Grenada certainly used to be the ideal place where you could get the feeling that you were cut off from the rest of the world. In those days, the 1970`s, it could take 2 days to reach there from the UK. Depending on flight times and with no night landings in Grenada the journey usually required an overnight stop over in either Trinidad or Barbados. That last hop aboard the LIAT flight (pic) next morning bound for Pearls Airport (pic) in Grenada was always to be savoured for being the 1st day of a real secluded holiday.
Pearls Airport was Grenada`s only airport at that time and very much pre the building of their present Point Salines International Airport. However, nowadays the big difference is that you can be testing out the lovely water on Grand Anse beach 10 hours after leaving the UK, even less from the USA as both now fly direct services to the island.
Although always anxious to reach and start the holiday as quickly as possible, never the less, looking back at some of the interesting situations encountered during overnights and some of the LIAT flights somehow made the 1 day delay worthwhile.
----------Photo taken at Pearls during the late 1970s----------
---------Pearls Airport Building from 1950s postcard ---------
On one early `70s visit we booked to overnight at The Bel Air Hotel right there at Trinidad`s Piarco airport, handy for the morning. My wife Theresa, young daughter Jacinta and my Mother made up the group. I had arranged for us to use 2 separate adjoining but self contained rooms for the night. Quite a few of our Trinidad family and friends came up for the evening to say hello and we did enjoy a good get together with the help of room service. This all took place in my room with Jacinta and Mum coming in after slamming their door locked shut. A wrong thing to do unless you are definitely sure you have taken the key with you!. They unfortunately didn`t but we were not to find this out until our party had broken up after midnight.
I thought well not to worry, just call the desk to open up their room for them. Not so easy, remember this is Trinidad, I was informed that the Manager had the only set of spare keys and he was now off duty and on his way home to Barataria or some place. This was of course in the days before the mobile phone had come into being so contact could not be made until he had reached home. OK, we could all 4 of us have stayed in comfort in the one remaining room but my Mother was worried about her things especially leaving her handbag despite it being (locked) in that next room for the rest of the night. So I made representations to the staff who had been left in charge pointing out that they were obliged to have access to all rooms in cases of emergency. Now was an emergency, my Mum needed her handbag so what were they going to do about it. Despite the fact it was practically the middle of the night by this time and all around us were asleep some member of the staff went outside and reappeared brandishing a garden spade and promptly started to prod and jemmy the locked door. After much banging, loud talking and sounds of splintering, the door finally burst open from its frame, not before several other guests along that corridor had been awoken and had come running out to see just who was attacking who, I know it must have sounded that way.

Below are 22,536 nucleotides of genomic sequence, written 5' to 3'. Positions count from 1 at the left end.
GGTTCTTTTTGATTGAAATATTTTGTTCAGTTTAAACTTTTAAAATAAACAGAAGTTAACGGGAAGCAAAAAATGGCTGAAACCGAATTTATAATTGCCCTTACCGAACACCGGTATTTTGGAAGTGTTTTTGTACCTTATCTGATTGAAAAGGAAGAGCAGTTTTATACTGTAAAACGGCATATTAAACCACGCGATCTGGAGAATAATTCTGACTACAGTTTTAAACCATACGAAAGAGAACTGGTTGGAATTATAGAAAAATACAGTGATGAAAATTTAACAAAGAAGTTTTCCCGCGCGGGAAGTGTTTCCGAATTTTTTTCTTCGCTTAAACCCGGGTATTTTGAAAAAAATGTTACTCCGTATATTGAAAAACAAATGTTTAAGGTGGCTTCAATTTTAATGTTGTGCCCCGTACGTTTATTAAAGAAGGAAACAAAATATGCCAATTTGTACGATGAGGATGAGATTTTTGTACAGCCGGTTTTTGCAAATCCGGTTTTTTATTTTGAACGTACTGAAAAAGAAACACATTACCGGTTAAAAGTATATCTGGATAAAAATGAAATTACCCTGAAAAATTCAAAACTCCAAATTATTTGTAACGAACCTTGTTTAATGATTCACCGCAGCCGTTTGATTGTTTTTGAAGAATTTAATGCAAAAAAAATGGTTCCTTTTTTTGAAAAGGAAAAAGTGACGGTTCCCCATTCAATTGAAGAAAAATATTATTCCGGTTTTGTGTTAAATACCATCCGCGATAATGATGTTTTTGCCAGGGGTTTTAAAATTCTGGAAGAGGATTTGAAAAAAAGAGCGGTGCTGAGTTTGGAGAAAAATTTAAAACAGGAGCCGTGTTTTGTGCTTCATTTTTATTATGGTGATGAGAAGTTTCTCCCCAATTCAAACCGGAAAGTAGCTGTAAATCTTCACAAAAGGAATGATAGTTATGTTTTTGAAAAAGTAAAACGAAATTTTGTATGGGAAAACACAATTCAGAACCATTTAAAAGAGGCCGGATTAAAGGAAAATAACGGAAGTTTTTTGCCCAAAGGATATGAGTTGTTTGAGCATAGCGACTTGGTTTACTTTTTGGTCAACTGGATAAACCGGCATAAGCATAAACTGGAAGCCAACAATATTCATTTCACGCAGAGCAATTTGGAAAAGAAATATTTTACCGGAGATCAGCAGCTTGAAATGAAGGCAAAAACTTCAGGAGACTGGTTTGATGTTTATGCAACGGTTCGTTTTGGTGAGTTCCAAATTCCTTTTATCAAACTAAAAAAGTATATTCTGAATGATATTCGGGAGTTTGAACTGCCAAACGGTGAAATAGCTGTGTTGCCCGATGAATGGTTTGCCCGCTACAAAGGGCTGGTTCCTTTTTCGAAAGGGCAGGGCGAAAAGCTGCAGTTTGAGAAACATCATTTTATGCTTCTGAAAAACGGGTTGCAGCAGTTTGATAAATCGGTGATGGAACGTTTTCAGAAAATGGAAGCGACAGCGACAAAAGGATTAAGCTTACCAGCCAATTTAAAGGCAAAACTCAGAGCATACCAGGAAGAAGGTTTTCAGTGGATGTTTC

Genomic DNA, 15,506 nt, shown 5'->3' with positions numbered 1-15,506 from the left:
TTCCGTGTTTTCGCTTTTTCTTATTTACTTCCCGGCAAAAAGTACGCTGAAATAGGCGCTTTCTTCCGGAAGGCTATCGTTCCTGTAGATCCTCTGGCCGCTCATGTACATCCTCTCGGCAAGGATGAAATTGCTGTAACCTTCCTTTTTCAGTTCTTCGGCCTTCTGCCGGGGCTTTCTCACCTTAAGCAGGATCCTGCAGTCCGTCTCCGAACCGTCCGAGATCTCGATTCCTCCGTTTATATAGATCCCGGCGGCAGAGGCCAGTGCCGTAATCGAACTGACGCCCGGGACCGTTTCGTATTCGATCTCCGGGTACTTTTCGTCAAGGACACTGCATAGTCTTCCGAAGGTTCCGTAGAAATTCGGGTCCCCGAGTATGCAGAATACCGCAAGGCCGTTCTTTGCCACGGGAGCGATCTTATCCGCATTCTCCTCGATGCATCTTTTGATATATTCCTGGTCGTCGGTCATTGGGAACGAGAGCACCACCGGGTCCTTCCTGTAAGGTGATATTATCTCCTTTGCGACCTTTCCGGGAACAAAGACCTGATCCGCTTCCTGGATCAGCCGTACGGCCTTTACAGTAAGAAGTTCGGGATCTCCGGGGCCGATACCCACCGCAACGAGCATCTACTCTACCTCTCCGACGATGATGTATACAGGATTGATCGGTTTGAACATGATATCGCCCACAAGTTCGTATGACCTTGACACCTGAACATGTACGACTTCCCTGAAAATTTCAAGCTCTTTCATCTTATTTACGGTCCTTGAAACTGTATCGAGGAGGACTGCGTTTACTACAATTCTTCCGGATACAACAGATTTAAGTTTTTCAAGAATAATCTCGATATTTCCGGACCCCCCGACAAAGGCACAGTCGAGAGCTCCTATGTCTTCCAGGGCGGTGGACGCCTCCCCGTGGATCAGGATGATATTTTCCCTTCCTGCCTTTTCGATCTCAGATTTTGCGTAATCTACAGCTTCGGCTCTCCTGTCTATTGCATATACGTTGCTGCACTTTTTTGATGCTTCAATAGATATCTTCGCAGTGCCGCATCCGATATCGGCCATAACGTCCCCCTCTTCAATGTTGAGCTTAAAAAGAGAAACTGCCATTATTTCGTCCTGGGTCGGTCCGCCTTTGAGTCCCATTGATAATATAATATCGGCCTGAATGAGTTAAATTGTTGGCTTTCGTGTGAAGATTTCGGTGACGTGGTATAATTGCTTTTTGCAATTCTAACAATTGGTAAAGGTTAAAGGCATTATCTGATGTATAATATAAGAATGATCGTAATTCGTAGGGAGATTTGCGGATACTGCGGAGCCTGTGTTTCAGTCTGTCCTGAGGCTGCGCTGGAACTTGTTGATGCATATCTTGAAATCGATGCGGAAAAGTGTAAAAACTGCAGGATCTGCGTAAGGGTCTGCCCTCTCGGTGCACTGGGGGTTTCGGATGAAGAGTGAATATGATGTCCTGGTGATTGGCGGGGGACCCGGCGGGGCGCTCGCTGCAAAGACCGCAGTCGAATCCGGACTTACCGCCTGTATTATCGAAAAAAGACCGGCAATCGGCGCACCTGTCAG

Well we finally did manage to vacate that other room and transferred all their belongings into ours where the 4 of us spent what was left of the night hoping Bel Air could then get back to sleep. I know that after all that excitement we didn`t get much. It wasn`t long anyway before we were to get an early call for breakfast and prepare for the LIAT flight to Grenada. We were then soon to leave our trail of mayhem behind although not before managing a little photo shoot by the pool (pics) as a reminder of that visit. The hotel was very good and nothing was ever mentioned regarding any disturbance, noise or damage, I just paid for the 2 rooms plus food, breathed a sigh and left.